This series is all about helping you clear out toxins that mess with your hormones so that you can feel better, think clearer and dive fully into what really matters to you.
If too many toxins accumulate in your body you can feel tired, and have skin problems, a hard time losing weight and memory issues. Chemicals can also directly impact your body’s delicate hormonal balance.
Today we’re talking about your home.
Your house is your home. Your body is your home.
They’re totally connected.
Taking simple steps to reduce the number of chemicals you’re exposed to in your house means less of them end up in your body.
In the last several decades we’ve introduced over 80,000 new chemicals into the environment and only 20% of these have been tested for health safety.
This means that over 80% of chemicals you may come in contact with have never been tested for safety.
But research is catching up and I’m keeping you on the cutting edge of this.
Detoxing your home can be simple if you take it one simple step at a time. And when you reduce the toxic load on your body, you allow it to catch up and stay on top of keeping you healthy and energized.
Top 3 Chemicals to Clear Out
Follow these simple tips to reduce these hormone-disrupting chemicals in your home.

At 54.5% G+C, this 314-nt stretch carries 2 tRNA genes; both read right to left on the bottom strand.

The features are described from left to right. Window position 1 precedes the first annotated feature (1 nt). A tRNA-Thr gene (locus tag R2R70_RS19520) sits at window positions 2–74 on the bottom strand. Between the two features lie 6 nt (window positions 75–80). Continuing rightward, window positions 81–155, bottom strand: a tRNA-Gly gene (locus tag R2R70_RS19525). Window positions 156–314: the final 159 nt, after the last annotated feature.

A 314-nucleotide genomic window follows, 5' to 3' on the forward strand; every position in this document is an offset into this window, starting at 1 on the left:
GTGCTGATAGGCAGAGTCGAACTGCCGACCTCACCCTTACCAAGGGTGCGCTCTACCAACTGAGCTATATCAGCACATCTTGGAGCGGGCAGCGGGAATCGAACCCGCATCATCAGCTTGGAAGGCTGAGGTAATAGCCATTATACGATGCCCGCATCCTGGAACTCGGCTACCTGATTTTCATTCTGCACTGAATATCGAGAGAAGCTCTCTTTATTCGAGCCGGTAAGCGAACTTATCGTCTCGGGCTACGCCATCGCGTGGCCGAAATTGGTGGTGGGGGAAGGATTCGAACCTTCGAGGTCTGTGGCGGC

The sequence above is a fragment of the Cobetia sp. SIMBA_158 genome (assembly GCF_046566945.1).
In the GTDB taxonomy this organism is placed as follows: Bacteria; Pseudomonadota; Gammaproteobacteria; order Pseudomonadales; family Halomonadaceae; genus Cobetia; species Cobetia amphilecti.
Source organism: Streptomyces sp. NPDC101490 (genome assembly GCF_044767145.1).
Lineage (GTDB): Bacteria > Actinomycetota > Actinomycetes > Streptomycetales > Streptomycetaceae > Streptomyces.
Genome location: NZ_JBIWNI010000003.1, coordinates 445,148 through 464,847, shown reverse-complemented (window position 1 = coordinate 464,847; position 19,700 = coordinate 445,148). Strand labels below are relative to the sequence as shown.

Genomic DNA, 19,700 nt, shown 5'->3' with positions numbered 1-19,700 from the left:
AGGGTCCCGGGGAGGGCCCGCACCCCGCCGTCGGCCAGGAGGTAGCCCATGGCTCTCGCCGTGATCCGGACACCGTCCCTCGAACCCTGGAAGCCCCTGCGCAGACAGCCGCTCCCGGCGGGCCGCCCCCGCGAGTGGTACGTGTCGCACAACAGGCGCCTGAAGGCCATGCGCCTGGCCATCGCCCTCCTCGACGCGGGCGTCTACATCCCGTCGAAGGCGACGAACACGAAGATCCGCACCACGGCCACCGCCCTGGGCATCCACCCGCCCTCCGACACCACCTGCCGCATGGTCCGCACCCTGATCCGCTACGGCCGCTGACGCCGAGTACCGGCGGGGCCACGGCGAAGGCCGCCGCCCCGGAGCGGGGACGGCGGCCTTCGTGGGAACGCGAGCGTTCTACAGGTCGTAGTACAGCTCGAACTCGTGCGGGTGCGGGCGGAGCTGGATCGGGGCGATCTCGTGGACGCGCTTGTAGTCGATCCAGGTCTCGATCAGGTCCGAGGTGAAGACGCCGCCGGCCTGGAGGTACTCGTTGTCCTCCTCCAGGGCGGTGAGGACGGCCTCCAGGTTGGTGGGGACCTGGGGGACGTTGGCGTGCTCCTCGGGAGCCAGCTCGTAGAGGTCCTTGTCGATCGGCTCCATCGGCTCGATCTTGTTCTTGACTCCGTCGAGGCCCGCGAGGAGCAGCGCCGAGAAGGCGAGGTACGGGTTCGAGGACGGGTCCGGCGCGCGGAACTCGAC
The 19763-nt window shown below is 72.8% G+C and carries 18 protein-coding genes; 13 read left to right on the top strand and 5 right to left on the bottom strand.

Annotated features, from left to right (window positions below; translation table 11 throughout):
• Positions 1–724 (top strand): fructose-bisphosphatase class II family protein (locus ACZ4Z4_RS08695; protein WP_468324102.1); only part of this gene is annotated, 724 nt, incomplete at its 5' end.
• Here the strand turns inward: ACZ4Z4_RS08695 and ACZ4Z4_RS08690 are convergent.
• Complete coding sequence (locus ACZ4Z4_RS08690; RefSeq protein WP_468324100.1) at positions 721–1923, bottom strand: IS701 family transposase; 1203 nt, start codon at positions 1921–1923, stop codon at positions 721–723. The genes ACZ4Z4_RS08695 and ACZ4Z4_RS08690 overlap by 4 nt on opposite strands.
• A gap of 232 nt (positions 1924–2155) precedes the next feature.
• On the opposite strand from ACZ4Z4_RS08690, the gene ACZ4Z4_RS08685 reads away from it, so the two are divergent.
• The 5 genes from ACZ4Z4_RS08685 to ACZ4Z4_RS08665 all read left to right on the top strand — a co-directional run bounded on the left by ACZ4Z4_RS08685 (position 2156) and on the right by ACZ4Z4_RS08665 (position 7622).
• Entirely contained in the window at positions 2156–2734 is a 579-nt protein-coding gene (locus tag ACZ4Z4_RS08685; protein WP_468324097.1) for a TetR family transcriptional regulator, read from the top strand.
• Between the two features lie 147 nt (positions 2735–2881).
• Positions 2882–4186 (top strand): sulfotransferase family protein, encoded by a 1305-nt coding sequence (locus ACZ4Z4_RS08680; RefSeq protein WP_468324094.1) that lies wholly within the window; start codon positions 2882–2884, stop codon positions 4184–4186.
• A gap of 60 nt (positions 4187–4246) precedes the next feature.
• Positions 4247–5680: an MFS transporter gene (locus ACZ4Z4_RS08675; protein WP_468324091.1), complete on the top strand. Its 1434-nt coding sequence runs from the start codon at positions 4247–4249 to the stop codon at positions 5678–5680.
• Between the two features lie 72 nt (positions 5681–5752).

1. Bisphenol A (BPA) – if you’re a parent you’re probably a pro at looking for BPA-free plastic. But did you know that most store receipts are coated with it? Or that it’s used to line almost all canned goods?
- Turn down offers for a receipt as much as possible when you shop.
- Look for “BPA free” canned goods or play with cooking beans from scratch (a slow cooker is your best friend for this!).
2. Polybrominated diphenyl ethers (PBDEs) are chemical fire retardants. They’re hitting the top of the watch list when it comes to hormone disruptors.
- Look for “PBDE free” electronics, clothing & furniture. Major brands including Ikea, Crate and Barrel, west elm and many others have all committed to removing chemical flame-retardants and include this in the labeling.
- Cover rips in pre-2005 foam furniture (better regulations came into effect that year). This will keep the loose particles from spreading into the air and into your lungs.
3. Phthalates can be found in vinyl and plastics and are used in fragrances to help them last longer.
- Swap out plastic Tupperware to glass. Glass doesn’t leach chemicals.
- Avoid putting hot food in plastic or cooking or microwaving plastics. This includes saran wrap. Glass tupperware and wax paper are great alternatives.
Pick one or two of these tips and have fun with them!
By cutting down on the chemicals in your home, you’re creating a safer place for you and your family.